Putting a human face to global markets

February 01, 1999

Addressing the World Economic Forum at Davos, UN Secretary General, Kofi Annan, challenged the international business community to enter a compact of shared values, to show the human face of global markets. In fact, some industries have already made a start.


The US clothing and footwear industry has reached preliminary agreement in November on a charter document for the formation of a Fair Labor Association. Working through the Apparel Industry Partnership with input from human rights organisations, consumer groups, the US government and worker advocates, the new association is intended to:

– accredit external monitors to conduct independent monitoring and inspection of participating companies’ factories;

– certify whether branded goods are produced in compliance with the association’s Fair Labor Standards;

– help to eliminate sweatshop practices;

– inform consumers about participating companies and the AIP’s monitoring principles and Workplace Code.

The board of the association is to have both company and not-for-profit members. Contact US Department of Labor on 001 202 219 8211 (www2.dol.gov/dol)


Levi Strauss, Gap, Phillips-Van Heusen, Reebok and Toys ‘R Us have come top in a survey of codes of conduct for working conditions. Conducted by the Council on Economic Priorities, only one in five of the 360 mainly American companies investigated had a code for basic workers’ rights. Fewer than half of these (44%) actually monitor the implementation of the guidelines.

CEP assessed the codes for basic workers’ rights, child labour, working hours, wages and monitoring. The New York-based pressure group is advocating companies adhere to the SA8000 international standard, arguing that:

– internal codes are expensive and inefficient to develop and monitor;

– individual codes lack consistency, making it hard for consumers to judge the weak from the strong;

– few codes are effectively audited;

there is often confusion whether local laws and customs take priority over corporate standards.

CEP now plans to include in the assessment of a company’s code of conduct an evaluation of monitoring practices, in order to produce an overall grade for corporate responsibility in sourcing. Contact CEP on 00 1 212 730 7007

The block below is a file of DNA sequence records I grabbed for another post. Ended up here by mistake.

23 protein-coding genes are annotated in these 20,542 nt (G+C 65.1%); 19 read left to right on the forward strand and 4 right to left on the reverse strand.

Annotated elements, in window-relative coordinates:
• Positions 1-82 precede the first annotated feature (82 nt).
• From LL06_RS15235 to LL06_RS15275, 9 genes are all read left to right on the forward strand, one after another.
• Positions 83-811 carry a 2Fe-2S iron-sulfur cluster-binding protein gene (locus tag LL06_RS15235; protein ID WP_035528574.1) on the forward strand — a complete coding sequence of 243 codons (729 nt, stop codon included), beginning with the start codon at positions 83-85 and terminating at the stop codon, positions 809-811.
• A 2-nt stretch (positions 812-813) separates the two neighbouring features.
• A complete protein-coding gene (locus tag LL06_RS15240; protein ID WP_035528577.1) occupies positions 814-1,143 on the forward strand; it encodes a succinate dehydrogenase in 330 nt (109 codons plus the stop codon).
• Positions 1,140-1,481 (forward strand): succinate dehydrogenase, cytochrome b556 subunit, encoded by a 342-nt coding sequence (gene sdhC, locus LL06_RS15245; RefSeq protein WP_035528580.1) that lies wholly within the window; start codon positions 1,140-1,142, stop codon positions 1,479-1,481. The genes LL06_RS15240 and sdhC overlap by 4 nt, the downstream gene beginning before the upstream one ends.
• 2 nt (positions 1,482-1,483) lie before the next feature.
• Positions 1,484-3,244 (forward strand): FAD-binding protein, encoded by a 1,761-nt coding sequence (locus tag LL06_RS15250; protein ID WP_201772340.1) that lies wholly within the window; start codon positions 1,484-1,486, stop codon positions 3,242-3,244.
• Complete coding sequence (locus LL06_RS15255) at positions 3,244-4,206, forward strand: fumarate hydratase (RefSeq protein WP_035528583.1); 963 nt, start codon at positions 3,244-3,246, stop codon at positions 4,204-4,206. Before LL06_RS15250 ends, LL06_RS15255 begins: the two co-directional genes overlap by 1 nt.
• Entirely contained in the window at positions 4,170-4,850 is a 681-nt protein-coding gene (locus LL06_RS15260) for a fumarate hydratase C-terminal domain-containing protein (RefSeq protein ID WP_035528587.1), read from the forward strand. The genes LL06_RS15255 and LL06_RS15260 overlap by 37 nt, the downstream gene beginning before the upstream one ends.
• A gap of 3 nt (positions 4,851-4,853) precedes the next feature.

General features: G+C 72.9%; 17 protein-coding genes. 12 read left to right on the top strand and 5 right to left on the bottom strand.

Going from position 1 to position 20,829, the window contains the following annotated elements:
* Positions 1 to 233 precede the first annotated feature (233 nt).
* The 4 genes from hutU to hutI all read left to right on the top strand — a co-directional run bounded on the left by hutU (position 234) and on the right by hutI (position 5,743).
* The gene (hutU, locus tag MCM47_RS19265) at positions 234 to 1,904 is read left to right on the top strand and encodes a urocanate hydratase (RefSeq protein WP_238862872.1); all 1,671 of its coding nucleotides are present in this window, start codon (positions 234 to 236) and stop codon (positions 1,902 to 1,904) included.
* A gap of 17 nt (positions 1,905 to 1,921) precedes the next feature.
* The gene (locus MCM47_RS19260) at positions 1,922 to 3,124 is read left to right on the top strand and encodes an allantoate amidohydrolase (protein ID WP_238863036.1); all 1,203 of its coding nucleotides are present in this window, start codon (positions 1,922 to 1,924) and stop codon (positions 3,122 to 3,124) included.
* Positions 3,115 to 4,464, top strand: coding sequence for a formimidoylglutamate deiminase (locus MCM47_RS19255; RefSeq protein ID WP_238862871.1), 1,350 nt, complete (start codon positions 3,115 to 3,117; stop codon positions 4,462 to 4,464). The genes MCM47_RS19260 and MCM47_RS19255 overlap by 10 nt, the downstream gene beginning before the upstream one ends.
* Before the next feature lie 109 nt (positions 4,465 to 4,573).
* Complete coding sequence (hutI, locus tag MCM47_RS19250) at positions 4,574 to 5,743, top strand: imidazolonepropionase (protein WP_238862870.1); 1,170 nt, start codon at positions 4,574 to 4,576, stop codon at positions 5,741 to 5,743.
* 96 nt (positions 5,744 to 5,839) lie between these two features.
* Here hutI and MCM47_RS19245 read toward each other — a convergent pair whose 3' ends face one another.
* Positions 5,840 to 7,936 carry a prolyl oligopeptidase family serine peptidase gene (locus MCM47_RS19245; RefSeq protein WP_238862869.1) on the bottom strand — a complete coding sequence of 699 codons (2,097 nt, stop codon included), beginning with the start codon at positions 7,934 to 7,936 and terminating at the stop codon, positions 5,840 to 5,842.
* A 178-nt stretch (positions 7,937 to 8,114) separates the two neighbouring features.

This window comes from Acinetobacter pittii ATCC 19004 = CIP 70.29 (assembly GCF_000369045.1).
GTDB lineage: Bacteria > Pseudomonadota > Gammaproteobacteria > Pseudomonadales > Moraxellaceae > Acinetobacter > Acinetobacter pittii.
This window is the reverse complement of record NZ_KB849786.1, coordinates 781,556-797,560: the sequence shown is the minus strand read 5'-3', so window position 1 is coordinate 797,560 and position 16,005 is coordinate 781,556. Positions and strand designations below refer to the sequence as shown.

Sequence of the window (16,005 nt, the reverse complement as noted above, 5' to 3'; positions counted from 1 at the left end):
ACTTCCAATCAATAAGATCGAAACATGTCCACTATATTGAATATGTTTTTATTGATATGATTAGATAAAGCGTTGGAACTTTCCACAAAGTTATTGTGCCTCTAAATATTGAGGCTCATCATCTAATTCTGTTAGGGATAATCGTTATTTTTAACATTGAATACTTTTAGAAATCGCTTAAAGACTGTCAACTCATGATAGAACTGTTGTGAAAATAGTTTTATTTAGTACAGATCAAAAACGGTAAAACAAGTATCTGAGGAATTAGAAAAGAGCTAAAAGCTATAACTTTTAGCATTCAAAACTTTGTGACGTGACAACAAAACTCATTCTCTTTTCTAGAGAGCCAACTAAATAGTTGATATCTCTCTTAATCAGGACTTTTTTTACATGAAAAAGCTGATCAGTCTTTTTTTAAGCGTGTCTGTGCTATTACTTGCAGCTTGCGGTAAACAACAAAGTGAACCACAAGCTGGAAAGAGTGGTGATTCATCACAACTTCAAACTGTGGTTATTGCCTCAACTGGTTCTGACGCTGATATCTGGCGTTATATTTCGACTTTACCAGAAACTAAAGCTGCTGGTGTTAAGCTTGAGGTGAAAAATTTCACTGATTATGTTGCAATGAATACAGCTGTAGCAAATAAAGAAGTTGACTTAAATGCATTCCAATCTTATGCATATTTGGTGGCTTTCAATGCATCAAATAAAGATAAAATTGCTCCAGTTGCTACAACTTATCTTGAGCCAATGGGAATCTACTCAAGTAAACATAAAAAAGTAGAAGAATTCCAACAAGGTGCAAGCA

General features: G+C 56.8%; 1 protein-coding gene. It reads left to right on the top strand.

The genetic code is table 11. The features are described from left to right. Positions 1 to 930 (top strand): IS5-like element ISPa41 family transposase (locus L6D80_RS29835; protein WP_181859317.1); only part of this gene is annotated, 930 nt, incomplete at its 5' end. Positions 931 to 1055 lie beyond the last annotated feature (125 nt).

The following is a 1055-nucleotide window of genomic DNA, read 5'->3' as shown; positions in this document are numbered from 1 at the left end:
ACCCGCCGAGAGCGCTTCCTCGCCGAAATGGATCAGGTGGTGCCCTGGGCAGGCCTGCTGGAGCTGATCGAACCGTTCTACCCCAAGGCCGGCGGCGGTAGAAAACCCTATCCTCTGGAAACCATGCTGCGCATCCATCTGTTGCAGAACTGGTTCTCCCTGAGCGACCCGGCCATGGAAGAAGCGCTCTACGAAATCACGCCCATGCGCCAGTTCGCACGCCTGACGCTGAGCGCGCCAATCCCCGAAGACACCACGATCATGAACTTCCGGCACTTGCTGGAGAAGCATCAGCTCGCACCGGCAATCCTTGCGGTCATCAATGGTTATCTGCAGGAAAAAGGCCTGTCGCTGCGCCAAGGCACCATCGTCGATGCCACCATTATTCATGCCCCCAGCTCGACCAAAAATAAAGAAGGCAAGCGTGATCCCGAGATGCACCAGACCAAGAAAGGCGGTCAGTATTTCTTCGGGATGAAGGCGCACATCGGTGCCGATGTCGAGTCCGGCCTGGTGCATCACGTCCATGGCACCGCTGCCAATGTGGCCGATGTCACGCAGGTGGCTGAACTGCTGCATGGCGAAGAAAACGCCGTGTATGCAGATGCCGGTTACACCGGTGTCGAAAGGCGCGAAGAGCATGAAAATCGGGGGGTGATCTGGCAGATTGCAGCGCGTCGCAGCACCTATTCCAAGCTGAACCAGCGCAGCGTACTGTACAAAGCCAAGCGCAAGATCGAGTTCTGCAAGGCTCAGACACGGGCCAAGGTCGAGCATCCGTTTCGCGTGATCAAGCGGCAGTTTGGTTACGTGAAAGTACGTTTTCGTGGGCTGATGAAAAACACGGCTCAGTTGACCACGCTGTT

In January the European Parliament approved a resolution calling for an EU code of conduct for European enterprises operating in developing countries. Promoted by the British MEP, Richard Howitt, the code would incorporate existing minimum international standards on human rights, minorities, indigenous peoples, working conditions, the environment and anti-corruption measures, and be backed up by an inspection body. The resolution has now been forwarded to the European Commission, the Council of Europe, the ILO, the WTO, the OECD and the governments of member states for consideration. Contact European Parliament UK Office on 0171 227 4300


The American energy company, Enron, has been accused by the pressure group, Human Rights Watch, of complicity in human rights abuses in the Indian state of Maharashtra, where it is building the controversial Dabhol power project. A joint venture between Enron, as the principle shareholder and operator, General Electric, Bechtel and the Maharashtra State Electricity Board, the flagship scheme represents the largest single foreign investment in India. The allegations are made in an 166-page special report about the company and concern the treatment of demonstrators by the plant’s private security forces. Enron says the report is out of context and resurrects old allegations from four years ago. Contact Arvind Ganesan, Human Rights Watch, on 001 212 216 1251 (www.hrw.og)